Pacific oysters do not compensate growth retardation following extreme acidification events

Ocean acidification caused by anthropogenic carbon dioxide emissions alters the growth of marine calcifiers. Although the immediate effects of acidification from global ocean models have been well studied on calcifiers, their recovery capacity over a wide range of pH has never been evaluated. This aspect is crucial because acidification events that arise in coastal areas can far exceed global ocean predictions. However, such acidification events could occur transiently, allowing for recovery periods during which the effects on growth would be compensated, maintained or amplified. Here we evaluated the recovery capacity of a model calcifier, the Pacific oyster Crassostrea gigas. We exposed juveniles to 15 pH conditions between 6.4 and 7.8 for 14 days. Oyster growth was retarded below pH 7.1 while shells were corroded at pH 6.5. We then placed the oysters under ambient pH > 7.8 for 42 days. Growth retardation persisted at pH levels below pH 7.1 even after the stress was removed. However, despite persistent retardation, growth has resumed rapidly suggesting that the oysters can recover from extreme acidification. Yet we found that the differences in individual weight between pH conditions below 7.1 increased over time, and thus the growth retardation cannot be compensated and may affect the fitness of the bivalves.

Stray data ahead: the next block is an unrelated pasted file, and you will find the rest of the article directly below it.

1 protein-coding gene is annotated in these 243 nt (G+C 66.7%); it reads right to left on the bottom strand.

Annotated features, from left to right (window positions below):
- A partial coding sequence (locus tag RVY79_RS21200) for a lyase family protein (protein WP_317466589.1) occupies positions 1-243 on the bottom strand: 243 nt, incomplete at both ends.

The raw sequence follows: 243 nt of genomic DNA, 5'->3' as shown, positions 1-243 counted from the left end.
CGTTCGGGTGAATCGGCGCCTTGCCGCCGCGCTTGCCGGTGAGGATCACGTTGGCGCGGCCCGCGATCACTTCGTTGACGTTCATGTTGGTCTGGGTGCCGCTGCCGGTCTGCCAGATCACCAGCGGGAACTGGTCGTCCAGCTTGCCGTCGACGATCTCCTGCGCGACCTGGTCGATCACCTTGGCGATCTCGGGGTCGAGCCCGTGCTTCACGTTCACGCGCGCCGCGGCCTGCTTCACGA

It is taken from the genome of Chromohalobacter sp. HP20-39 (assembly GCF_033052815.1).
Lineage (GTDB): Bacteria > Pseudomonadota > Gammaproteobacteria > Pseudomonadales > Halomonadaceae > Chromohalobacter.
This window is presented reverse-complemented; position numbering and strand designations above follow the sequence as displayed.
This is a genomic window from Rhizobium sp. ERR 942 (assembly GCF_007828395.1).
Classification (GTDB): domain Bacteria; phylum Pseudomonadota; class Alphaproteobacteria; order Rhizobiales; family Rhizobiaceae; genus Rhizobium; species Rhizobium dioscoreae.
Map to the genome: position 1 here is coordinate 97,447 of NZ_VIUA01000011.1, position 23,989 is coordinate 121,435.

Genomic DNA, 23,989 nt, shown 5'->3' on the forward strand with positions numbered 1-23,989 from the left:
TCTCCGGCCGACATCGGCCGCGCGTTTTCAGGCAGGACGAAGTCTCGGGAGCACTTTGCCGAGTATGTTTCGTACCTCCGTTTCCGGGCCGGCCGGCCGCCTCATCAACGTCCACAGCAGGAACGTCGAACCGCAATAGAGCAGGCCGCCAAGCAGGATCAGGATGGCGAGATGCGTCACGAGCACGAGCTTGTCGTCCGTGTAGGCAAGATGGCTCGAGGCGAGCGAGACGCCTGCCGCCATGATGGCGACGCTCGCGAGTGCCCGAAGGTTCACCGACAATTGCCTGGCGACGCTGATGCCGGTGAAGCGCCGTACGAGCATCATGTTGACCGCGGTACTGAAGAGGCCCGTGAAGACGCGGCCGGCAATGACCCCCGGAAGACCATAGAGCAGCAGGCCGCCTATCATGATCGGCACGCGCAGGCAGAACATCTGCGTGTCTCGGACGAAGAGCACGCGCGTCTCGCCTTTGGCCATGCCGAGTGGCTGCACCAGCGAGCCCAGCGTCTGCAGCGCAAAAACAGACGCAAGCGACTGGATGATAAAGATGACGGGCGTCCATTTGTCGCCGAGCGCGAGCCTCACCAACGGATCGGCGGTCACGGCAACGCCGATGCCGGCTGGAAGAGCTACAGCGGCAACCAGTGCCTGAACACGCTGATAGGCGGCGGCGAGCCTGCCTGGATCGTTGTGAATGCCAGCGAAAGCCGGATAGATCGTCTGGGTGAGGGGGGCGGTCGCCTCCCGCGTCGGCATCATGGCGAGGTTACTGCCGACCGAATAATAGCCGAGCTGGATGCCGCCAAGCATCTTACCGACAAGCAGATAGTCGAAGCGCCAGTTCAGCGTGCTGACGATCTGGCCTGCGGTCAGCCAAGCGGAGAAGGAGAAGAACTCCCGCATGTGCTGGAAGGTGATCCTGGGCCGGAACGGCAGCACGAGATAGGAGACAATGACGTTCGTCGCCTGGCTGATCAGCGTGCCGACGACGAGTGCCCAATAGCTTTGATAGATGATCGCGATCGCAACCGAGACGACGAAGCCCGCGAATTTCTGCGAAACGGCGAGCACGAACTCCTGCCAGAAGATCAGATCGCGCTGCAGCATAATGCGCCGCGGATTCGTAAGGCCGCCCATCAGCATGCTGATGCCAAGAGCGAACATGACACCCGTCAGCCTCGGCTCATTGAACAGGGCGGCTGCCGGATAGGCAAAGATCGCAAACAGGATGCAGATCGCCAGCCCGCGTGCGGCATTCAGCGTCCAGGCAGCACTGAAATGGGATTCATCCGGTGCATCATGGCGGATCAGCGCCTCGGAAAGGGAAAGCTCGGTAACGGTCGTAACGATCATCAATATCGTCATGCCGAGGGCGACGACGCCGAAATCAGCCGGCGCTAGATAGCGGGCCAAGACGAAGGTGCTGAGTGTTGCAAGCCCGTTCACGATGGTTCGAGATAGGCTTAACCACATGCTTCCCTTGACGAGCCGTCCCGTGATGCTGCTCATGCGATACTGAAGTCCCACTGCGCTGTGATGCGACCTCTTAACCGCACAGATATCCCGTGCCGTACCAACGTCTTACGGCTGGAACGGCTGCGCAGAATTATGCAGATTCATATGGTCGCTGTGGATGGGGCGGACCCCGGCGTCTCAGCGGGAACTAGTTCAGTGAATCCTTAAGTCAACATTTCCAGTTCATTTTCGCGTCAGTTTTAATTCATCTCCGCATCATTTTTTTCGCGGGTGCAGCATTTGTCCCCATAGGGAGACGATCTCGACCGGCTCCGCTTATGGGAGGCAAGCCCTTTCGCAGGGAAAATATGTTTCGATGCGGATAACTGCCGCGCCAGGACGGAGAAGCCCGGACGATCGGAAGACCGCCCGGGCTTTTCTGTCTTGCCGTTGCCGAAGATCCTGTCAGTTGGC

bivalve, ocean acidification, compensatory growth, phenotypic plasticity, tipping point, recovery

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Lutier Mathieu, Pernet Fabrice, Di poi Broussard Carole (2023). Pacific oysters do not compensate growth retardation following extreme acidification events. Biology Letters. 19 (8). 20230185 (6p.).,

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